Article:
Vaccination Day

I do not believe in the income tax, because I believe taxing income is a direct violation of the principle of self-ownership that lies at the heart of property rights, which in turn is the cornerstone of modern practical liberty.

I would never advocate the continuation of the income tax, nor would I ever make excuses for any government that sought to raise income tax rates. Furthermore, in any normal context in which the topic is directly raised as a political question in my presence, I announce my objection openly, as I am doing right here: I believe the income tax represents so essential a rejection of the concept that a man’s life belongs to himself that this form of taxation is utterly incompatible with a limited republic based on the rule of law and born of the principle of self-government. In short, I believe a society which institutes a system of taxing private income has already crossed the line separating political freedom from political unfreedom.

But I have paid my income taxes on time every year of my working life. I do so only by force of law, and therefore without my true and full consent. But I do so nonetheless. For although my alternative — imprisonment accompanied by an even more violently coercive confiscation of my property — would certainly make a statement about my disapproval of the income tax law, it would accomplish nothing that I can see as truly beneficial to me in the long run, since my public reputation has no genuine spiritual value to me, while it would cause considerable unnecessary hardship and pain to the people closest to me, whose well-being does have spiritual value to me.

Today is my scheduled Covid-19 vaccination day. I have several serious reservations about this mandatory or all-but-mandatory global vaccination rollout, many of which I have stated publicly numerous times, in various contexts.

To restate a few of those reservations here:

I believe the severity and public danger of this pandemic have been exaggerated by means of numerical gamesmanship, selective information designed to exploit public ignorance of context and history, and propagandistic media efforts aimed at marginalizing or discrediting all dissenting opinion or legitimate political and scientific disagreement.

I believe the harm caused by long-term lockdowns and social distancing regulations has been far more extreme and essentially damaging to the fabric of civil society than this coronavirus has ever threatened to be — not least because, to my understanding, these measures themselves have substantially prolonged and deepened the pandemic, while achieving no measurable success on their own terms, based as they were on the progressive moral absurdity that the proper goal in dealing with a virus outbreak should or could be the complete eradication of the virus and the avoidance of all deaths. (No one ever thought these to be reasonable goals with regard to the seasonal flu, which kills hundreds of thousands of people around the world each and every normal year.)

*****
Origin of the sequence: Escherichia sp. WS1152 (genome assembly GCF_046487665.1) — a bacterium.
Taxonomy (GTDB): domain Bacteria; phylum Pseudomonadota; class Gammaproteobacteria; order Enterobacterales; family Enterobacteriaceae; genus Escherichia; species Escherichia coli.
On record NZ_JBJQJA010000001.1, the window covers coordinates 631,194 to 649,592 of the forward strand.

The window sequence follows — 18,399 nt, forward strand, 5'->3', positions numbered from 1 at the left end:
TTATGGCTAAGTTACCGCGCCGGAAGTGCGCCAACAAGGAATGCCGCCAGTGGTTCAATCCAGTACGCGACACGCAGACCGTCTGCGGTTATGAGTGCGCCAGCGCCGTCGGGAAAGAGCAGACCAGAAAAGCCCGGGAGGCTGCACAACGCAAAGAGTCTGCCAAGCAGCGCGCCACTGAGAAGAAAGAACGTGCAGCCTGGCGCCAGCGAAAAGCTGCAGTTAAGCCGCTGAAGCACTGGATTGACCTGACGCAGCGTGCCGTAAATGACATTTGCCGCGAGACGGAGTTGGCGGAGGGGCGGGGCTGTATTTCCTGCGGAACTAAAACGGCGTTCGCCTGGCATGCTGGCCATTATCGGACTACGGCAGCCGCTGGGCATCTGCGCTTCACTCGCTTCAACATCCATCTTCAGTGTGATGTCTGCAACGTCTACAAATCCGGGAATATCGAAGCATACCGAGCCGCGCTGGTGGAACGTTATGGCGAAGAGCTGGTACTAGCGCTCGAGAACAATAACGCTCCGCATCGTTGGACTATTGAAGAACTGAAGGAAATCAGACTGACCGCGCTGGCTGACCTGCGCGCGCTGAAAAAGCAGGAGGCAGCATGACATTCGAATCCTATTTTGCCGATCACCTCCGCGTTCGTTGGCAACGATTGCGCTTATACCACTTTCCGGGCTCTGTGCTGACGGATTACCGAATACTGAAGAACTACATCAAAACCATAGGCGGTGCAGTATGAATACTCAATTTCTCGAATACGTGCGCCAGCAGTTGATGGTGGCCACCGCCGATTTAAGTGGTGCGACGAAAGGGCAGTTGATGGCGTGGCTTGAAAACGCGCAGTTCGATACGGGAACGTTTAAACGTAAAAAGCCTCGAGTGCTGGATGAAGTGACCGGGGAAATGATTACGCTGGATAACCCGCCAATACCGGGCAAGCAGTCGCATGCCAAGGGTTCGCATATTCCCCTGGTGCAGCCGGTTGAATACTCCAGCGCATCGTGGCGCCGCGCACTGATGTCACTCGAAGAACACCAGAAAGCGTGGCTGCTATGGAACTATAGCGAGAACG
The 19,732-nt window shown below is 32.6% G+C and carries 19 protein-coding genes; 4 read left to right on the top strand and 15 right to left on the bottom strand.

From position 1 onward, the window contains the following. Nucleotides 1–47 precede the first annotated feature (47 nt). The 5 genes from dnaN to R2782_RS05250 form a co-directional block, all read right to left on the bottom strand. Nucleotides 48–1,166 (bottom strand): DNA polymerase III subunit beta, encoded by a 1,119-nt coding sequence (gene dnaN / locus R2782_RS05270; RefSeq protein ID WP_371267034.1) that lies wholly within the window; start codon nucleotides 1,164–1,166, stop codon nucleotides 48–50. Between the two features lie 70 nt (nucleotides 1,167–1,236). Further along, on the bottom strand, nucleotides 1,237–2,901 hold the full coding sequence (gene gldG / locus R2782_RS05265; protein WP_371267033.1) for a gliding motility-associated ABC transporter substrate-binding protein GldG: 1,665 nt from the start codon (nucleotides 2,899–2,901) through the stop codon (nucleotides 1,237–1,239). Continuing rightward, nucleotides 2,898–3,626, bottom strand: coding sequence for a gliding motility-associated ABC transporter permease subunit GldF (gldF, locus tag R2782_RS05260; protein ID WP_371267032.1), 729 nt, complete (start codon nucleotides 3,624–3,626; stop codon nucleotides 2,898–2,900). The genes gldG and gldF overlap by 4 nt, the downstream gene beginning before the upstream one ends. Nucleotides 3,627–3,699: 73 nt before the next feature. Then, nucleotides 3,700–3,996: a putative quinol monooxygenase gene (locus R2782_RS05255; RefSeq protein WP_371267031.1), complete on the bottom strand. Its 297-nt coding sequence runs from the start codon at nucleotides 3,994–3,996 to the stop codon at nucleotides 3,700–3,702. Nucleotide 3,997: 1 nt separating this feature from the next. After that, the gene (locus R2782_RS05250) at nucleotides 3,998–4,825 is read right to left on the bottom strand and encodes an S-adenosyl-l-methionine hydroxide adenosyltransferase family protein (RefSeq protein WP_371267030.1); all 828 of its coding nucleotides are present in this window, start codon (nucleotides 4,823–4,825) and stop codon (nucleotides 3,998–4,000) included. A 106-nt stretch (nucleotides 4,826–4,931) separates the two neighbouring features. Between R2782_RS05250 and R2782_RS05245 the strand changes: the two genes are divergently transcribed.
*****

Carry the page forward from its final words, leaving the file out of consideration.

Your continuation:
I believe the vaccines themselves were rushed through production and onto the world market without sufficient testing or observation time to determine their long-term effects (or effectiveness). While the precipitous haste to achieve universal vaccination on such terms might seem more reasonable were this pandemic killing large numbers of healthy people of all ages, and thus threatening to cause a major breakdown of social life at all levels, along the lines of bubonic plague, it seems downright irresponsible to be imposing universal vaccination on entire populations in this case, when we all know very well that this virus brings an extremely small risk of serious illness for most age groups, and is seriously risky mainly to seniors, i.e., people already generally weakened by age and long-term health problems. Hence, strongly urging the elderly to try these under-tested and imperfect vaccines might seem reasonable; imposing them, through direct mandates or social exclusion, on the healthy younger generations who might reasonably prefer to take their chances with the virus than to risk the unknowns of a powerful new vaccine that cannot even promise the full result people hope for from vaccines, is morally outrageous, at least on the moral terms of a free society that purports to value individual self-determination and to respect the natural impetus to self-preservation.

I could go on, but it’s time to head out to pay my income taxes, as it were. More on this later, if I live to tell.

You may also like...